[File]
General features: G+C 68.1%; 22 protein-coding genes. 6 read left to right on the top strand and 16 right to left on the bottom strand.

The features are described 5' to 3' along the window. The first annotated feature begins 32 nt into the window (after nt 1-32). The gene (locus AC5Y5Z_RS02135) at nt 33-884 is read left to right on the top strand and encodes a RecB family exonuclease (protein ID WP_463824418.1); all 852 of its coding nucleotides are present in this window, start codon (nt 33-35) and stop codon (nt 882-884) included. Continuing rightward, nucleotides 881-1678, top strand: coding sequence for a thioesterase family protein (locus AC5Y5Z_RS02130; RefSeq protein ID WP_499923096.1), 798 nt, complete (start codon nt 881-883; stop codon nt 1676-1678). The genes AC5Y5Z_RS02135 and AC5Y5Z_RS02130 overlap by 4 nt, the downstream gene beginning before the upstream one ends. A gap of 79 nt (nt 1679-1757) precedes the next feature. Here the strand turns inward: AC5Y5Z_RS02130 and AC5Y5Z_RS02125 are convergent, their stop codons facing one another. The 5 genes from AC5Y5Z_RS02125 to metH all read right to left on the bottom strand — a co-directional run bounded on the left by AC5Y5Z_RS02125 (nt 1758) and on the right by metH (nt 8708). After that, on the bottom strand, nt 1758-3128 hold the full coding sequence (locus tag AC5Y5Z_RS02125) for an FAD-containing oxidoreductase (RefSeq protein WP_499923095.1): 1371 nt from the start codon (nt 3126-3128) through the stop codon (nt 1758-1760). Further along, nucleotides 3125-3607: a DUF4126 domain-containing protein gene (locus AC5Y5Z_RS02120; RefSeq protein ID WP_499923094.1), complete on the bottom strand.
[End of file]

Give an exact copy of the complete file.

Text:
General features: G+C 68.1%; 22 protein-coding genes. 6 read left to right on the top strand and 16 right to left on the bottom strand.

The features are described 5' to 3' along the window. The first annotated feature begins 32 nt into the window (after nt 1-32). The gene (locus AC5Y5Z_RS02135) at nt 33-884 is read left to right on the top strand and encodes a RecB family exonuclease (protein ID WP_463824418.1); all 852 of its coding nucleotides are present in this window, start codon (nt 33-35) and stop codon (nt 882-884) included. Continuing rightward, nucleotides 881-1678, top strand: coding sequence for a thioesterase family protein (locus AC5Y5Z_RS02130; RefSeq protein ID WP_499923096.1), 798 nt, complete (start codon nt 881-883; stop codon nt 1676-1678). The genes AC5Y5Z_RS02135 and AC5Y5Z_RS02130 overlap by 4 nt, the downstream gene beginning before the upstream one ends. A gap of 79 nt (nt 1679-1757) precedes the next feature. Here the strand turns inward: AC5Y5Z_RS02130 and AC5Y5Z_RS02125 are convergent, their stop codons facing one another. The 5 genes from AC5Y5Z_RS02125 to metH all read right to left on the bottom strand — a co-directional run bounded on the left by AC5Y5Z_RS02125 (nt 1758) and on the right by metH (nt 8708). After that, on the bottom strand, nt 1758-3128 hold the full coding sequence (locus tag AC5Y5Z_RS02125) for an FAD-containing oxidoreductase (RefSeq protein WP_499923095.1): 1371 nt from the start codon (nt 3126-3128) through the stop codon (nt 1758-1760). Further along, nucleotides 3125-3607: a DUF4126 domain-containing protein gene (locus AC5Y5Z_RS02120; RefSeq protein ID WP_499923094.1), complete on the bottom strand.